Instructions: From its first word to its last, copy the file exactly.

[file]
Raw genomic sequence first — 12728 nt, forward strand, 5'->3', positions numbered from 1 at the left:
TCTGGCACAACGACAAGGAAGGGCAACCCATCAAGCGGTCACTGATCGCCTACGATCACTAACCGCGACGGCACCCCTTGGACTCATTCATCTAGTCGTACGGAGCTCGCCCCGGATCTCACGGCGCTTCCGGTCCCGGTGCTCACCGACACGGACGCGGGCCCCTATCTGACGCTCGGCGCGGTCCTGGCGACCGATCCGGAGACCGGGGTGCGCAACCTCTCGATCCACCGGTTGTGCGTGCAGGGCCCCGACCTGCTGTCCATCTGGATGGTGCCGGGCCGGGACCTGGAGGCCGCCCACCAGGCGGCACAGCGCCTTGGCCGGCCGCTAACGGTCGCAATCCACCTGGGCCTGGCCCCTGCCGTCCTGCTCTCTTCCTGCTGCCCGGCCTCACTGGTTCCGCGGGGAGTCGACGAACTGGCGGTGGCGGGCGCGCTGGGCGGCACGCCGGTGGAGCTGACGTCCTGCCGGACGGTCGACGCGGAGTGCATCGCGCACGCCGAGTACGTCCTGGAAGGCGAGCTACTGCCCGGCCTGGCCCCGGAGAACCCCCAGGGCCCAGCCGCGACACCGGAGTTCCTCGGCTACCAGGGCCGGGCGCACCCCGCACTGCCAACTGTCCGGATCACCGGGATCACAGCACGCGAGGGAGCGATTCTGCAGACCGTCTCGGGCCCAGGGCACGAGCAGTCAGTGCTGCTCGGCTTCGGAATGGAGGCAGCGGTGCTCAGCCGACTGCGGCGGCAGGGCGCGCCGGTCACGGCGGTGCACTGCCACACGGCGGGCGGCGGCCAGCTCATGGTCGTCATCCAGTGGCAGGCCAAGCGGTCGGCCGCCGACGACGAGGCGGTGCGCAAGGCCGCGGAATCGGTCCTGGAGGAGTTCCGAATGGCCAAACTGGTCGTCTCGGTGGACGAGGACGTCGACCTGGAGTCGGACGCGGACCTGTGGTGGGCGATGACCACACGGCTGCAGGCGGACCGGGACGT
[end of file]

Raw genomic sequence first — 12728 nt, forward strand, 5'->3', positions numbered from 1 at the left:
TCTGGCACAACGACAAGGAAGGGCAACCCATCAAGCGGTCACTGATCGCCTACGATCACTAACCGCGACGGCACCCCTTGGACTCATTCATCTAGTCGTACGGAGCTCGCCCCGGATCTCACGGCGCTTCCGGTCCCGGTGCTCACCGACACGGACGCGGGCCCCTATCTGACGCTCGGCGCGGTCCTGGCGACCGATCCGGAGACCGGGGTGCGCAACCTCTCGATCCACCGGTTGTGCGTGCAGGGCCCCGACCTGCTGTCCATCTGGATGGTGCCGGGCCGGGACCTGGAGGCCGCCCACCAGGCGGCACAGCGCCTTGGCCGGCCGCTAACGGTCGCAATCCACCTGGGCCTGGCCCCTGCCGTCCTGCTCTCTTCCTGCTGCCCGGCCTCACTGGTTCCGCGGGGAGTCGACGAACTGGCGGTGGCGGGCGCGCTGGGCGGCACGCCGGTGGAGCTGACGTCCTGCCGGACGGTCGACGCGGAGTGCATCGCGCACGCCGAGTACGTCCTGGAAGGCGAGCTACTGCCCGGCCTGGCCCCGGAGAACCCCCAGGGCCCAGCCGCGACACCGGAGTTCCTCGGCTACCAGGGCCGGGCGCACCCCGCACTGCCAACTGTCCGGATCACCGGGATCACAGCACGCGAGGGAGCGATTCTGCAGACCGTCTCGGGCCCAGGGCACGAGCAGTCAGTGCTGCTCGGCTTCGGAATGGAGGCAGCGGTGCTCAGCCGACTGCGGCGGCAGGGCGCGCCGGTCACGGCGGTGCACTGCCACACGGCGGGCGGCGGCCAGCTCATGGTCGTCATCCAGTGGCAGGCCAAGCGGTCGGCCGCCGACGACGAGGCGGTGCGCAAGGCCGCGGAATCGGTCCTGGAGGAGTTCCGAATGGCCAAACTGGTCGTCTCGGTGGACGAGGACGTCGACCTGGAGTCGGACGCGGACCTGTGGTGGGCGATGACCACACGGCTGCAGGCGGACCGGGACGT